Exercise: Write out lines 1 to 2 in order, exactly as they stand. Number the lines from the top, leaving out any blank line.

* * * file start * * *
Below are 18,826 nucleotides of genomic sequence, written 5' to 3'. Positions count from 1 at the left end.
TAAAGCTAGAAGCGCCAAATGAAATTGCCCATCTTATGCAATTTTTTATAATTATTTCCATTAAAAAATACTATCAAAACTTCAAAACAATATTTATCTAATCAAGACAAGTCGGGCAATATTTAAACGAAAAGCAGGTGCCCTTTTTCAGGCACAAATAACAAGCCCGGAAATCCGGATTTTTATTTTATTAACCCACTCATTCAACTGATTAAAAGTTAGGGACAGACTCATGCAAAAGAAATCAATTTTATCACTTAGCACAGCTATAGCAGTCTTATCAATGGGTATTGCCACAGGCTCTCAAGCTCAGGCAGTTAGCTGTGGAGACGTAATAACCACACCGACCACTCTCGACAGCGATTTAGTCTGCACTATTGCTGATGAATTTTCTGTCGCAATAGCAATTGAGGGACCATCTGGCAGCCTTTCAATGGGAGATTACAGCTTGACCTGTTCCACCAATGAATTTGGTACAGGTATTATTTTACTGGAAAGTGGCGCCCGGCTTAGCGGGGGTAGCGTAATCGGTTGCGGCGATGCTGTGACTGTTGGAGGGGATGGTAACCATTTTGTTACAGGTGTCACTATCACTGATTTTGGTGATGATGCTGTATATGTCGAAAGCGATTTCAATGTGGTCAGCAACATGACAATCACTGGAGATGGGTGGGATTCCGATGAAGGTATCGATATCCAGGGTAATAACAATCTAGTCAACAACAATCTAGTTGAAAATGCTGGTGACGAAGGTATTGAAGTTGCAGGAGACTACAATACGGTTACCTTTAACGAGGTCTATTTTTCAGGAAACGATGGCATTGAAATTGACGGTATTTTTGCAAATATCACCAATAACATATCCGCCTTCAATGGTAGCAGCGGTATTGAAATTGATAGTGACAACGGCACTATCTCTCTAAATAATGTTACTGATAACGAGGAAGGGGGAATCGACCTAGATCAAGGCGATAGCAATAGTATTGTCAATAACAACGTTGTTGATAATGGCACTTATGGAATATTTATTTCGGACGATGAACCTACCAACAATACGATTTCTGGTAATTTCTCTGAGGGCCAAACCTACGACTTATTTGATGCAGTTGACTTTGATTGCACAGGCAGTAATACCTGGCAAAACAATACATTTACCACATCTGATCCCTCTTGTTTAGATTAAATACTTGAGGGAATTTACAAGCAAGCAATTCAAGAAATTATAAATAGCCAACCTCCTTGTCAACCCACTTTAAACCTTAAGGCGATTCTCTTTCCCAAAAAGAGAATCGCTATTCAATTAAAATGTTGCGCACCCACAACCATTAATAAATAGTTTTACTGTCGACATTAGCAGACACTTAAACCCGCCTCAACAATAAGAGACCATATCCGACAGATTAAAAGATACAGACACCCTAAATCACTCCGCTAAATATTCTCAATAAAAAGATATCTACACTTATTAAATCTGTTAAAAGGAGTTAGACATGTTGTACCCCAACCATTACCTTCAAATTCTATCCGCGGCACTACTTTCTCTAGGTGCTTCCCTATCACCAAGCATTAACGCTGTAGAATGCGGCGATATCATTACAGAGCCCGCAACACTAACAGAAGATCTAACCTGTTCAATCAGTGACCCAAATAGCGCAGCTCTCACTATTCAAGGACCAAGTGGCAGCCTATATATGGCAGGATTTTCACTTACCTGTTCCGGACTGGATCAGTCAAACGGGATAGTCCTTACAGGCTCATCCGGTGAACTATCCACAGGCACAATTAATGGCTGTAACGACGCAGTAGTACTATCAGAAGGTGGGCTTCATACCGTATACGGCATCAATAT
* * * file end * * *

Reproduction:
Below are 18,826 nucleotides of genomic sequence, written 5' to 3'. Positions count from 1 at the left end.
TAAAGCTAGAAGCGCCAAATGAAATTGCCCATCTTATGCAATTTTTTATAATTATTTCCATTAAAAAATACTATCAAAACTTCAAAACAATATTTATCTAATCAAGACAAGTCGGGCAATATTTAAACGAAAAGCAGGTGCCCTTTTTCAGGCACAAATAACAAGCCCGGAAATCCGGATTTTTATTTTATTAACCCACTCATTCAACTGATTAAAAGTTAGGGACAGACTCATGCAAAAGAAATCAATTTTATCACTTAGCACAGCTATAGCAGTCTTATCAATGGGTATTGCCACAGGCTCTCAAGCTCAGGCAGTTAGCTGTGGAGACGTAATAACCACACCGACCACTCTCGACAGCGATTTAGTCTGCACTATTGCTGATGAATTTTCTGTCGCAATAGCAATTGAGGGACCATCTGGCAGCCTTTCAATGGGAGATTACAGCTTGACCTGTTCCACCAATGAATTTGGTACAGGTATTATTTTACTGGAAAGTGGCGCCCGGCTTAGCGGGGGTAGCGTAATCGGTTGCGGCGATGCTGTGACTGTTGGAGGGGATGGTAACCATTTTGTTACAGGTGTCACTATCACTGATTTTGGTGATGATGCTGTATATGTCGAAAGCGATTTCAATGTGGTCAGCAACATGACAATCACTGGAGATGGGTGGGATTCCGATGAAGGTATCGATATCCAGGGTAATAACAATCTAGTCAACAACAATCTAGTTGAAAATGCTGGTGACGAAGGTATTGAAGTTGCAGGAGACTACAATACGGTTACCTTTAACGAGGTCTATTTTTCAGGAAACGATGGCATTGAAATTGACGGTATTTTTGCAAATATCACCAATAACATATCCGCCTTCAATGGTAGCAGCGGTATTGAAATTGATAGTGACAACGGCACTATCTCTCTAAATAATGTTACTGATAACGAGGAAGGGGGAATCGACCTAGATCAAGGCGATAGCAATAGTATTGTCAATAACAACGTTGTTGATAATGGCACTTATGGAATATTTATTTCGGACGATGAACCTACCAACAATACGATTTCTGGTAATTTCTCTGAGGGCCAAACCTACGACTTATTTGATGCAGTTGACTTTGATTGCACAGGCAGTAATACCTGGCAAAACAATACATTTACCACATCTGATCCCTCTTGTTTAGATTAAATACTTGAGGGAATTTACAAGCAAGCAATTCAAGAAATTATAAATAGCCAACCTCCTTGTCAACCCACTTTAAACCTTAAGGCGATTCTCTTTCCCAAAAAGAGAATCGCTATTCAATTAAAATGTTGCGCACCCACAACCATTAATAAATAGTTTTACTGTCGACATTAGCAGACACTTAAACCCGCCTCAACAATAAGAGACCATATCCGACAGATTAAAAGATACAGACACCCTAAATCACTCCGCTAAATATTCTCAATAAAAAGATATCTACACTTATTAAATCTGTTAAAAGGAGTTAGACATGTTGTACCCCAACCATTACCTTCAAATTCTATCCGCGGCACTACTTTCTCTAGGTGCTTCCCTATCACCAAGCATTAACGCTGTAGAATGCGGCGATATCATTACAGAGCCCGCAACACTAACAGAAGATCTAACCTGTTCAATCAGTGACCCAAATAGCGCAGCTCTCACTATTCAAGGACCAAGTGGCAGCCTATATATGGCAGGATTTTCACTTACCTGTTCCGGACTGGATCAGTCAAACGGGATAGTCCTTACAGGCTCATCCGGTGAACTATCCACAGGCACAATTAATGGCTGTAACGACGCAGTAGTACTATCAGAAGGTGGGCTTCATACCGTATACGGCATCAATAT